I would not count that as a serious political argument. The world is replete with injustice and oppression. Does the good admiral believe that we should intervene willy nilly everywhere we see injustice? It makes no sense. And yet, it bears an eerie similarity to the Samantha Power argument that we must intervene anywhere genocide is taking place… because we are on the side of justice. As for America’s national interest, it does not enter the McRaven equation.

On the one side, he is making a salient point. If America abandons the Kurdish forces that fought alongside us, we look as though we cannot be trusted. Going back on your word does not make you look strong or reliable or trustworthy.

But now, for all the talk about Trump’s perfidy, McRaven does not seem to care about the fact that the Obama administration policy in Syria led to half a million dead and millions more refugees. He does not care that Obama gave Iraq and eastern Syria to ISIS. Did that make Obama a champion of American values, standing up against oppression and injustice. Shouldn't we consider that the massacres and gang rapes committed by ISIS should be on the Obama account? How's that for standing strong against oppression and injustice?

McRaven does not care that Obama rescued the terrorist regime in Iran and lied to the king of Saudi Arabia. He does not care that Obama was happy to see the Muslim Brotherhood take power in Egypt. And he certainly does not care about who lost Crimea and who cancelled missile defense systems that the Bush administration had sold to Poland and the Czech Republic.

Admiral McRaven might not have declared a political allegiance but his thinking reflects the deep state idealism that produced the Obama presidency, that systematically undermined American national pride and patriotism, and that proved itself to be weak and feckless on the world stage.


A-Bax said...

Pssst - your tribalism is showing.

Americans don't give a rat's ass about the middle east. At least not anymore. Whether it's Iraq v. Kuwait, Iran v. Israel, Turkey v. Iran, Syria V. Turkey, Lebanon v. Israel, Kurds v. Turkey v. Syria, Iran v. Saudi Arabia, Libya v. Egypt, etc., etc. etc.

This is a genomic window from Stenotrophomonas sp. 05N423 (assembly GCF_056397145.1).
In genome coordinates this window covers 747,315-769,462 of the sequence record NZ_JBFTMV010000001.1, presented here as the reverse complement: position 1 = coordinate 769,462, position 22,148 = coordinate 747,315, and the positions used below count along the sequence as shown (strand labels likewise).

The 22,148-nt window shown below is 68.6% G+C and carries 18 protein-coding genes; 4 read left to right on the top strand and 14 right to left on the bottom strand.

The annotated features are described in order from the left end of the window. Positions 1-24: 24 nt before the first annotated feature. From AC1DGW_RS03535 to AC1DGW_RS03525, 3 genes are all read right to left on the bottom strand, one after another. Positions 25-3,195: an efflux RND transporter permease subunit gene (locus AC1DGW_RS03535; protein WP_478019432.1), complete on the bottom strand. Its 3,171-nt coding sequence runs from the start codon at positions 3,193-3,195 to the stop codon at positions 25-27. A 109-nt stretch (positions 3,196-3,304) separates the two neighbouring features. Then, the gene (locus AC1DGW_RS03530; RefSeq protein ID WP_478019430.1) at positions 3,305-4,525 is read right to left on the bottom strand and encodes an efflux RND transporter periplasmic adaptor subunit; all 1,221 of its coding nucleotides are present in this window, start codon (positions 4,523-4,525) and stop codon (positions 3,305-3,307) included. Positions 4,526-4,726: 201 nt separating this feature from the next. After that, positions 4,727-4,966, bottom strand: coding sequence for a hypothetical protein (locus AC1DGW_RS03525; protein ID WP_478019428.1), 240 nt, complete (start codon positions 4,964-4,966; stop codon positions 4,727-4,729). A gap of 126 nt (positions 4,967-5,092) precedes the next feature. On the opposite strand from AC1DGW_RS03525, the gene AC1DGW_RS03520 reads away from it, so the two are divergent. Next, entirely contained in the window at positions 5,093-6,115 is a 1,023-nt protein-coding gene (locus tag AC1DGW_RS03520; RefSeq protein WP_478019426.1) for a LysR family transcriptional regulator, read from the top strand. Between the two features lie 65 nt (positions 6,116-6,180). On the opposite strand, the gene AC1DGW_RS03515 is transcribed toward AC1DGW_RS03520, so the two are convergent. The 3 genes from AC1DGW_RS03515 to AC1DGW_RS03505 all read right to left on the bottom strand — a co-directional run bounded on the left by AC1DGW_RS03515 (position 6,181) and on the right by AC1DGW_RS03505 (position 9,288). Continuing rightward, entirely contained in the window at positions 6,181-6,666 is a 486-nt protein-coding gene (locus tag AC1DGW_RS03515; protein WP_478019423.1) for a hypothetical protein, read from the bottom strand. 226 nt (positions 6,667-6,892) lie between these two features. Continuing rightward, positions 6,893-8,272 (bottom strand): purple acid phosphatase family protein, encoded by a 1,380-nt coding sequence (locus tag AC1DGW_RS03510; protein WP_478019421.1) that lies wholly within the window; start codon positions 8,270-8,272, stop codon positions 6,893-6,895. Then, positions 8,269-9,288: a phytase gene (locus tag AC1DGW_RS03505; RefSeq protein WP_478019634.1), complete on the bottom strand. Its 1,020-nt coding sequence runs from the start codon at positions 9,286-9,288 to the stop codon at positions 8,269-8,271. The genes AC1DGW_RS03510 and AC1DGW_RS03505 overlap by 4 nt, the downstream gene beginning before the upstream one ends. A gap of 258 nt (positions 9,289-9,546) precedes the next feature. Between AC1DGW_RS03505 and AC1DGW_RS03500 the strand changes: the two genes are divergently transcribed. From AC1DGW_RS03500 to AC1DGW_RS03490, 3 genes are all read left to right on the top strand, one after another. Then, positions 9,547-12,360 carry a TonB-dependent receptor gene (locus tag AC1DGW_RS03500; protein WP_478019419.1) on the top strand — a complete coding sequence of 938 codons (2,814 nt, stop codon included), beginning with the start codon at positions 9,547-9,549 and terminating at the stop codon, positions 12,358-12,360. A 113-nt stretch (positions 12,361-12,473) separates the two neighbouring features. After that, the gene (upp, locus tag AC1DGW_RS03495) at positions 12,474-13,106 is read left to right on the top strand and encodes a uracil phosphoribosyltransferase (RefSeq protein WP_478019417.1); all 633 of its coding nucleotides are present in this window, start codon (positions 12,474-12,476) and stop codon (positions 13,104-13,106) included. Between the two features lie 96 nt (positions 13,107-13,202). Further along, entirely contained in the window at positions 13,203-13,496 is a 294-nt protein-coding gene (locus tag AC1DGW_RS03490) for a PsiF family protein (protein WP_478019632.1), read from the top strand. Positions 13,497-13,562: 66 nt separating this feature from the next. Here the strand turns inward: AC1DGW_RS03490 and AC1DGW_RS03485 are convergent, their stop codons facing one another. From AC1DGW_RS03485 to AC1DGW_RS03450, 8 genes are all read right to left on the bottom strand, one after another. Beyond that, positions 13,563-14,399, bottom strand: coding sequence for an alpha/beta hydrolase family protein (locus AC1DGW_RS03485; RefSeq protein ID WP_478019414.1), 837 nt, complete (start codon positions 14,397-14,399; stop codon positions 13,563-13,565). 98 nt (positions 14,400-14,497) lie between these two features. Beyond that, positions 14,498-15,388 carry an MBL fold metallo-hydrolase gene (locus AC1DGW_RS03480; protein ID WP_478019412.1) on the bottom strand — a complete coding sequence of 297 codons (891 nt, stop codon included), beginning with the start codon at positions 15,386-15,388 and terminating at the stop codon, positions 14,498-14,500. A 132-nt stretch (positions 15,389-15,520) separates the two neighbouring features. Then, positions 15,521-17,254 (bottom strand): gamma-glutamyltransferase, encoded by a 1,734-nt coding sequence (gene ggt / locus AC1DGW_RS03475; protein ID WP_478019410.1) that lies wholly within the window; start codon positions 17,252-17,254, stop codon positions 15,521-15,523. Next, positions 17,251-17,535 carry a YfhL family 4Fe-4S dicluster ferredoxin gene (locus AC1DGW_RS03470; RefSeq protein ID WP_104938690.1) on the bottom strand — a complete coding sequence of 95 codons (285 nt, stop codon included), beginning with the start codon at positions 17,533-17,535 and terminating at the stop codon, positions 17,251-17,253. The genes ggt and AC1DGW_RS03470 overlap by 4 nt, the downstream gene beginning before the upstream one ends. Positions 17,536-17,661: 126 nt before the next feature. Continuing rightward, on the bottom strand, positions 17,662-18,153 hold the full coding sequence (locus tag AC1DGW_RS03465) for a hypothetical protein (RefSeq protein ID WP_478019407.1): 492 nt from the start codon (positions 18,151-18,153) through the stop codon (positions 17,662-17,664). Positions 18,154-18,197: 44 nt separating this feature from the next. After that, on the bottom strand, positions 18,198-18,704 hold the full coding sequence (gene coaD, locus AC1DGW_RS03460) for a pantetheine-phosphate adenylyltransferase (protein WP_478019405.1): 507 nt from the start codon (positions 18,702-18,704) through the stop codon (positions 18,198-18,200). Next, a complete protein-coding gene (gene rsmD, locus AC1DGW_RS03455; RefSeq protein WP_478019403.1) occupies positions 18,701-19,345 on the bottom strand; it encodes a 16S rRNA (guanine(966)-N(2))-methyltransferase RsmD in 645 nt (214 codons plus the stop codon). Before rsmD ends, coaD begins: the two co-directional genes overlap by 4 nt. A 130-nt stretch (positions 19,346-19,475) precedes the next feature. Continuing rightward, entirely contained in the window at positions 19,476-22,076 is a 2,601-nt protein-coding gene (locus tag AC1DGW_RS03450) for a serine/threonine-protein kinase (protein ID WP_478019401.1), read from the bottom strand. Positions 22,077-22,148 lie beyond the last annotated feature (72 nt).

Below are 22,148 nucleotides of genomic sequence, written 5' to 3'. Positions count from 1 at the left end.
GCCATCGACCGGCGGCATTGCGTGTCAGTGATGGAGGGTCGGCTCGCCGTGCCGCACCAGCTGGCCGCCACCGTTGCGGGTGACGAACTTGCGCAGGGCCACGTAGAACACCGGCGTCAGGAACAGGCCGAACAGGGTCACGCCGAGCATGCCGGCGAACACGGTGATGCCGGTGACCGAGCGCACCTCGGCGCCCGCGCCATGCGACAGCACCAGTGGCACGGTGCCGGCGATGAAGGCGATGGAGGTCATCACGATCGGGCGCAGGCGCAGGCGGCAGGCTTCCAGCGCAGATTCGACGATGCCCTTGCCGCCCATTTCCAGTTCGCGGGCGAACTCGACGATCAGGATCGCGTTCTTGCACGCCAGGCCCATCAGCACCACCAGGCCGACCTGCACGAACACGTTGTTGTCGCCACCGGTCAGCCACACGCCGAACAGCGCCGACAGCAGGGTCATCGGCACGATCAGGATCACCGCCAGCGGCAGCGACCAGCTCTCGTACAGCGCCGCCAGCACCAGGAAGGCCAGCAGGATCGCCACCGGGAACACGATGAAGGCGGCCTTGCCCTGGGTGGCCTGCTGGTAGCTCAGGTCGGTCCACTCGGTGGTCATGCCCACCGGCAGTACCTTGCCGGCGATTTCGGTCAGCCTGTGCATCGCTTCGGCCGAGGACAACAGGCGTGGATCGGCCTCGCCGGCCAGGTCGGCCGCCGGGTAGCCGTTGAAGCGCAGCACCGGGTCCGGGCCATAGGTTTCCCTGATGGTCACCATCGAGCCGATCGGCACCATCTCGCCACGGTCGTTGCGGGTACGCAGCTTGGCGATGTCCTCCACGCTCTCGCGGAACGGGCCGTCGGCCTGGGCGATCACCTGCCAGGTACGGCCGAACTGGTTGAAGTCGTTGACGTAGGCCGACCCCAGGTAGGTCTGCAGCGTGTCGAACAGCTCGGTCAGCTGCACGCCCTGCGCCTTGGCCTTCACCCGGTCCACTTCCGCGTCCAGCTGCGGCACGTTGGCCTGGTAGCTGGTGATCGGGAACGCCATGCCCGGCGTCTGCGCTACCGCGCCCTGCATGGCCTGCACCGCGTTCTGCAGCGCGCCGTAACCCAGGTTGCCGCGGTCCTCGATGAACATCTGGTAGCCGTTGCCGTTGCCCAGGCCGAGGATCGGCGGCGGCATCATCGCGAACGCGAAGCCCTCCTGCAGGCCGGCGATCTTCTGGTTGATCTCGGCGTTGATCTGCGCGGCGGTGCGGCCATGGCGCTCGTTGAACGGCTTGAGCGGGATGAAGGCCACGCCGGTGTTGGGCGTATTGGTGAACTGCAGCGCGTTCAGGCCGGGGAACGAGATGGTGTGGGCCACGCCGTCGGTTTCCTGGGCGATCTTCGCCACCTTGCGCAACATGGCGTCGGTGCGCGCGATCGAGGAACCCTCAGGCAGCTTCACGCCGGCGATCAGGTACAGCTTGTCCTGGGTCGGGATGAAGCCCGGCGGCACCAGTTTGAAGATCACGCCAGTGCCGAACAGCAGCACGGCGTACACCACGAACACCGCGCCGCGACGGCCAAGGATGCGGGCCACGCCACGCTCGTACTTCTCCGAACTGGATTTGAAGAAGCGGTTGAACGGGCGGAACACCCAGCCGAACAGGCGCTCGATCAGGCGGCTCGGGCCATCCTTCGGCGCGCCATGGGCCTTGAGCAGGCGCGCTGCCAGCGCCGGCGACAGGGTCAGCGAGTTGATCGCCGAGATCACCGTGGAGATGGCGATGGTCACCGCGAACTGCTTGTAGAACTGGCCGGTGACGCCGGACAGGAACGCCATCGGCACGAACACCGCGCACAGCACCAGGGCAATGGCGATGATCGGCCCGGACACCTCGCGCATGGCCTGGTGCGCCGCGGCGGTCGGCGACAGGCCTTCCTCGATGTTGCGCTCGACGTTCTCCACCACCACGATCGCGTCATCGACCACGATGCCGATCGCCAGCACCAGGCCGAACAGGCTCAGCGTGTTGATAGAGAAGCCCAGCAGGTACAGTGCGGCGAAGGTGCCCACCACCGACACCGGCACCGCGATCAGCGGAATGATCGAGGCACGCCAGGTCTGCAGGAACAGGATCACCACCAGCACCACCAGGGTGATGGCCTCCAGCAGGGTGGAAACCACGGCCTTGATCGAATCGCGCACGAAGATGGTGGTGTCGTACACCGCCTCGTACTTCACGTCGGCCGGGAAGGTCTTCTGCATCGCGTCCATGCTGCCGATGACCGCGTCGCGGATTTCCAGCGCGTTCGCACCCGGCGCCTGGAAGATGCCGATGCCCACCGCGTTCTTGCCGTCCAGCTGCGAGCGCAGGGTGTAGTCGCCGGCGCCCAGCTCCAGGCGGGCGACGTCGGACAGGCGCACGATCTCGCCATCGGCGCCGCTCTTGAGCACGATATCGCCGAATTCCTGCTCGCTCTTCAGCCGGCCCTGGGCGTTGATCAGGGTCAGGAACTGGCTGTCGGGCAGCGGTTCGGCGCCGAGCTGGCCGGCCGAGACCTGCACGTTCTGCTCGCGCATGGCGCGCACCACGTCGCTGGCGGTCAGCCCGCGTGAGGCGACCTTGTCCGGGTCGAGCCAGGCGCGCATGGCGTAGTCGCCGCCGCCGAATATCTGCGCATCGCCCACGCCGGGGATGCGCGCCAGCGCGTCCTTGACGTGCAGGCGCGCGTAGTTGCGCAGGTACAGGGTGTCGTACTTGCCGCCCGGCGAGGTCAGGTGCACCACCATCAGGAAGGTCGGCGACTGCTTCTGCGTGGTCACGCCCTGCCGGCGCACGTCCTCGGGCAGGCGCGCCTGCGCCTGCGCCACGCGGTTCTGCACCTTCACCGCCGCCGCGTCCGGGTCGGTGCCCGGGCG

Let them all slaughter each other over their precious sand, olive trees, blood feuds, local gods, and petty squabbles. We have no allies in the Middle East. No, not even Israel. There's only the national interest, and the US has none anymore. Not in that nest of vipers and dust. We can frack our own oil, or drill for it off our coasts. We don't need the damn Levant for anything. Let those who want it fight for it, or GTFO. Israel can take care of itself, and if not, tough titty. The US had done enough.

We're tired of the never-ending wars in the middle east. We're tired of (((lobbyists))) and (((neoclowns))) manipulating squishy RINOs into spending our blood and treasure for their interests.

Trump is channeling the sentiment most of the country - let them kill each other for their own reasons and let the chips fall where they may. We don't care about Arabs, Jews, Turks, Persians, or any of the assorted other desert people who live in that accursed place.

A-Bax said...

Also, who cares what Peggy Noonan thinks?

She fell for the Obama illusion. That right there is disqualifying. Yeah, she wrote some good speeches for Reagan. But for the last 12 years she's been disastrously wrong. She's a Beltway creature who thinks she's not. She is from and of the Swamp, if not one of it's dangerous predators.

Plus, being female her instincts are not to rock the boat. Which is fine in and of itself but she's no wartime consigliere. The fact the Peggy Noonan is tsk-tsk-ing Trump is almost evidence that he's on the right track.